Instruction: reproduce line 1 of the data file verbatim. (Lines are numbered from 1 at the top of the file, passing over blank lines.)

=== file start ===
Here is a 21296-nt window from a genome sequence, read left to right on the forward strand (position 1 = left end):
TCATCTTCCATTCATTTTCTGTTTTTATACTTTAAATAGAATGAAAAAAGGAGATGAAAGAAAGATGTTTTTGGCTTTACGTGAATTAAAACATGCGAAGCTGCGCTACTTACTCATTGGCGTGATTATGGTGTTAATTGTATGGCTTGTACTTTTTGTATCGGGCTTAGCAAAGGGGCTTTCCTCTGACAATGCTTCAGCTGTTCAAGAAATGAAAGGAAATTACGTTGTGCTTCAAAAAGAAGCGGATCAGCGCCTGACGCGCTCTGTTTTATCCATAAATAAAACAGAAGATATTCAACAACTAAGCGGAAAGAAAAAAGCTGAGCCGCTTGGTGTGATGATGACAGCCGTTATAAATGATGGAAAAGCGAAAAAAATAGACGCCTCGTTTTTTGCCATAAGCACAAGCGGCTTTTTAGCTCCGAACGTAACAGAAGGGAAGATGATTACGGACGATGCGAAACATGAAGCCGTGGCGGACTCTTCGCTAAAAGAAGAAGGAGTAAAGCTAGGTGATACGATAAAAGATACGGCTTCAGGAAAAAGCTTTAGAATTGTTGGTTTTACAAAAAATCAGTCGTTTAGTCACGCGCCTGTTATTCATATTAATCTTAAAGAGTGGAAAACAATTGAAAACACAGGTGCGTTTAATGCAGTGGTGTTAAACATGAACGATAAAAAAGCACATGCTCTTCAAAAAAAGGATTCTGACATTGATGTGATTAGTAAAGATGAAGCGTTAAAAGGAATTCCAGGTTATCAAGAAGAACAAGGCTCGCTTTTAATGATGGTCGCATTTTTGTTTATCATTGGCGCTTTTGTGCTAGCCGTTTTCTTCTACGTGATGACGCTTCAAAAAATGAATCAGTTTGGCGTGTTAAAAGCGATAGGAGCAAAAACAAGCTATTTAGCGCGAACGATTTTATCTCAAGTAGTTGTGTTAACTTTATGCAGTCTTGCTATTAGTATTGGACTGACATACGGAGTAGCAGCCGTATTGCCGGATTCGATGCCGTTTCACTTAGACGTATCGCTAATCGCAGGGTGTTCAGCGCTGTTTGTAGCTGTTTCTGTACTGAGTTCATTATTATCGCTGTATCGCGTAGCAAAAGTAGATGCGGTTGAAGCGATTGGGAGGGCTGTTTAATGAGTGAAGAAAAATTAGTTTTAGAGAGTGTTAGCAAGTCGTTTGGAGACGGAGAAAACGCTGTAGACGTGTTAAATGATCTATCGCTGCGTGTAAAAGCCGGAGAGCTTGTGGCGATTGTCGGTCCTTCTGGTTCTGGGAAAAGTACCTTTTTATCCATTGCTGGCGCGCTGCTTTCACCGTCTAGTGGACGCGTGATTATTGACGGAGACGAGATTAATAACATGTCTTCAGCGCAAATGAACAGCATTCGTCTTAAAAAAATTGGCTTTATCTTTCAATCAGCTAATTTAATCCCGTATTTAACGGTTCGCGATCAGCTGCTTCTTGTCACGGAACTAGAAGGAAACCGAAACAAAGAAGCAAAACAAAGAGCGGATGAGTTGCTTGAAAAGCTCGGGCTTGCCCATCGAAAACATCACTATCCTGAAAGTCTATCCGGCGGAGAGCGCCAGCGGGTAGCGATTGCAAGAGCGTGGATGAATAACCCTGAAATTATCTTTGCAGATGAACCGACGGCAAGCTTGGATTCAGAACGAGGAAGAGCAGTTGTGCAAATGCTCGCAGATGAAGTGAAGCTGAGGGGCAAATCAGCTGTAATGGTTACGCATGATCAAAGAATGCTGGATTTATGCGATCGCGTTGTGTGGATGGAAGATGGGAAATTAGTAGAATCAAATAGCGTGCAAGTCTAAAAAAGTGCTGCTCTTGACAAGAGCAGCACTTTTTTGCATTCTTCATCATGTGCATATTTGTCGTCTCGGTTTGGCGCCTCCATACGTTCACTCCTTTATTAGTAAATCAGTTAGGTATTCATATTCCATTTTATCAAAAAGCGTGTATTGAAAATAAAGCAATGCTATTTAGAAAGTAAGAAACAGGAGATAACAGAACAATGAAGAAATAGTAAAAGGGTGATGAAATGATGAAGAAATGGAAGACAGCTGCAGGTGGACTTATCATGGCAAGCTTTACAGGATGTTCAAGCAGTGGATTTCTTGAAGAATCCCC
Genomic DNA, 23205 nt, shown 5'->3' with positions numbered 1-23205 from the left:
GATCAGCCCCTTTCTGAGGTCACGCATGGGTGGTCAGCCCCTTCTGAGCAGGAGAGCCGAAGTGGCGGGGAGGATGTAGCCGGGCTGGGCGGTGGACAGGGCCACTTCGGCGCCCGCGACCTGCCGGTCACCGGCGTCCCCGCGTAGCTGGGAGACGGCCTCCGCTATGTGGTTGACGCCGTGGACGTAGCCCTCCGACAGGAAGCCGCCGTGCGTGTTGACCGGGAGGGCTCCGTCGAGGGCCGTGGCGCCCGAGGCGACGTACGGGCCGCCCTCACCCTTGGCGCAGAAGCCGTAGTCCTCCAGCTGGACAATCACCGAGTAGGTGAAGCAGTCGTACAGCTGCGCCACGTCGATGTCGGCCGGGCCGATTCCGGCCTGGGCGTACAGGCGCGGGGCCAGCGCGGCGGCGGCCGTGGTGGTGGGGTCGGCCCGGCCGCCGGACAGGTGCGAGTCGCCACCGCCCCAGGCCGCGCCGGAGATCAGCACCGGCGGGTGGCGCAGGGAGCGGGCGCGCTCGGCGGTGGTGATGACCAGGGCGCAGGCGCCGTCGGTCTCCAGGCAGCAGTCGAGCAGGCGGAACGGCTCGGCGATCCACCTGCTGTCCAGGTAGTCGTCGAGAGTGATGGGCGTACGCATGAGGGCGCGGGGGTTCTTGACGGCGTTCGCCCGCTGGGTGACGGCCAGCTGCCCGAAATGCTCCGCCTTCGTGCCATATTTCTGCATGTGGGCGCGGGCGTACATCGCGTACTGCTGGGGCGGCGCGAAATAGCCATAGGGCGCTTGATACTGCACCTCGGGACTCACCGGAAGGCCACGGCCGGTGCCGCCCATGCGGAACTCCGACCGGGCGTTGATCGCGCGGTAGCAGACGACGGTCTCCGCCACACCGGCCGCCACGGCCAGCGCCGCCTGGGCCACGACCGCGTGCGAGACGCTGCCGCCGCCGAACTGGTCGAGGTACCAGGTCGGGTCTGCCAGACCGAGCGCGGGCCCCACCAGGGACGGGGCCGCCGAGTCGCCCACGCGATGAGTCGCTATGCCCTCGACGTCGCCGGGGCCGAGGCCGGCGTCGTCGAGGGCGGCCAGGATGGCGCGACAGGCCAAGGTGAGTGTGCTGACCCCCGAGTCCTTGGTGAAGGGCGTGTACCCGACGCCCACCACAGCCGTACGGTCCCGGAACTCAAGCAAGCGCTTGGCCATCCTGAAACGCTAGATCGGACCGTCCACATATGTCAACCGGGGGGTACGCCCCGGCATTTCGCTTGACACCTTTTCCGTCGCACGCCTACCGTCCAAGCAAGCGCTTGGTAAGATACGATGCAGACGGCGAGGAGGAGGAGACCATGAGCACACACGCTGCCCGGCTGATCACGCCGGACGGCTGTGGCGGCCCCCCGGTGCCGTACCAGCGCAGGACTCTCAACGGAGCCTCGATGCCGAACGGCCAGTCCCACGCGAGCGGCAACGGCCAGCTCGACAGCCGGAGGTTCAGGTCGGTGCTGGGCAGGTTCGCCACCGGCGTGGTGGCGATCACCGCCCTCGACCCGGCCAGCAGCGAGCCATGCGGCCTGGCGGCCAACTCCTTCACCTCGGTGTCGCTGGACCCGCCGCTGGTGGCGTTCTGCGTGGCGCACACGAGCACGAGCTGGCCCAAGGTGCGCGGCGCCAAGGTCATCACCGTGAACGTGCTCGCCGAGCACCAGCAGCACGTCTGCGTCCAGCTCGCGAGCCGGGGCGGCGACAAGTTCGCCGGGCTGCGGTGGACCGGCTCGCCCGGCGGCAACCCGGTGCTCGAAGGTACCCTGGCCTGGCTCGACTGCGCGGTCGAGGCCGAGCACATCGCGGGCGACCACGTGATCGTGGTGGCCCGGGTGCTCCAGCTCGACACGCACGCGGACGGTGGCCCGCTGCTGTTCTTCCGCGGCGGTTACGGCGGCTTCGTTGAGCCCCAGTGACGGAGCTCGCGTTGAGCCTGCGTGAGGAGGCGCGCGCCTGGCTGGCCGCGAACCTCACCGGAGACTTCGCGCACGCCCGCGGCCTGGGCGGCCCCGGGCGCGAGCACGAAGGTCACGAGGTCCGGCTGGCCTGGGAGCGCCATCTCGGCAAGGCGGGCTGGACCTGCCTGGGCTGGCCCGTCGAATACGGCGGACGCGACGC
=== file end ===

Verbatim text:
Here is a 21296-nt window from a genome sequence, read left to right on the forward strand (position 1 = left end):